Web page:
Exponentiation operator precedence

Kevin Reid kpreid at google.com
Sun Sep 27 20:44:34 UTC 2015

On Thu, Sep 24, 2015 at 8:14 AM, Mark S. Miller <erights at google.com> wrote:

> I like #4. Normally in a situation like this I would still argue for #1.
> #4 is a complicated special case that breaks the normal pattern of operator
> precedence elsewhere in the language. The need for ** is not great enough
> to justify introducing a new special case for users to learn.
> However, in this case, #4 is only technically complicated -- for those
> writing or reading spec docs like us. For normal users, the only complexity
> is a rarely encountered surprising static error. With a decent (and easy to
> generate) error message, these users will immediately know what they need
> to do to repair their program.
> Significant programs are read much more than they are written. Both #2 and
> #3 will lead many readers to misread programs. For programs that are not
> rejected, #4 is no more confusing than #1. Altogether, for readers, #4 is
> better than #1 because ** is more readable than Pow.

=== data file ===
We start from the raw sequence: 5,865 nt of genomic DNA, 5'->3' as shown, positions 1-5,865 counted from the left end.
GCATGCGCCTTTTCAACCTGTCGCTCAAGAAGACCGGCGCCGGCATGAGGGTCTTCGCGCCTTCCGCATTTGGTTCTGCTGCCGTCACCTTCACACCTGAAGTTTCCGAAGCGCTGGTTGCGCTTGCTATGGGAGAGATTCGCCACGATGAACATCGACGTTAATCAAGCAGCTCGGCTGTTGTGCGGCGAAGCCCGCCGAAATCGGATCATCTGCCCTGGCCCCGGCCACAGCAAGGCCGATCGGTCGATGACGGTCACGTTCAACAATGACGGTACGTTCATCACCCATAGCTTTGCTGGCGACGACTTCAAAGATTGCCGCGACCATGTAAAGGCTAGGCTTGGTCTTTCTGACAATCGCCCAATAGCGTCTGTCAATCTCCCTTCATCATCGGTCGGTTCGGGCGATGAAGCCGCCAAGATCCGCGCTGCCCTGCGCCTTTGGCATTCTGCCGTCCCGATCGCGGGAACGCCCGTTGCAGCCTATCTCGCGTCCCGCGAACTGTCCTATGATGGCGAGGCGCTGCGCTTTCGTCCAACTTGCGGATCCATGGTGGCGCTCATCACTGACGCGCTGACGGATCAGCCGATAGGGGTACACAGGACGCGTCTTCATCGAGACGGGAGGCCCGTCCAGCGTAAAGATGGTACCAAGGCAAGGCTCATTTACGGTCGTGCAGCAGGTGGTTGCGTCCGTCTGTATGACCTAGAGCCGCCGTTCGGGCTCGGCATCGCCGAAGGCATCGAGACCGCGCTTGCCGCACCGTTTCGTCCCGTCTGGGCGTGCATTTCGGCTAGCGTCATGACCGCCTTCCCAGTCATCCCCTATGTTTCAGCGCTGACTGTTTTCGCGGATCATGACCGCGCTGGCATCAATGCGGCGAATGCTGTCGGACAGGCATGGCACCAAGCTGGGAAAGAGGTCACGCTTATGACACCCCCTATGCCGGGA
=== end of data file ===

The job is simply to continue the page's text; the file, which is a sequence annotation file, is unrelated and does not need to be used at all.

MarkM, I'm surprised you didn't also mention that there is precedent for #4
from your own E.

The E language chose to place math operations as methods on numbers, rather
than on any static "Math" object, and does not have an exponentiation
operator. In order to avoid precedence surprises of the category we're
discussing, E statically rejects the combination of a unary prefix
(negation) and unary postfix (method call) operator.

    -(2).pow(2)   # "ought to be" -4, is a syntax error
    -(2).max(2)   # "ought to be" 2, is a syntax error

(The parentheses around the number are not actually required in E, but I
have included them for the sake of comparison to JS despite the lexical
rejection of "1.foo" in JS.)

JavaScript already syntactically accepts the above programs (parsing "-" as
lower precedence than ".foo()"), but #4 is in the same spirit of rejecting
cases where there are conflicting or unclear precedents for operator
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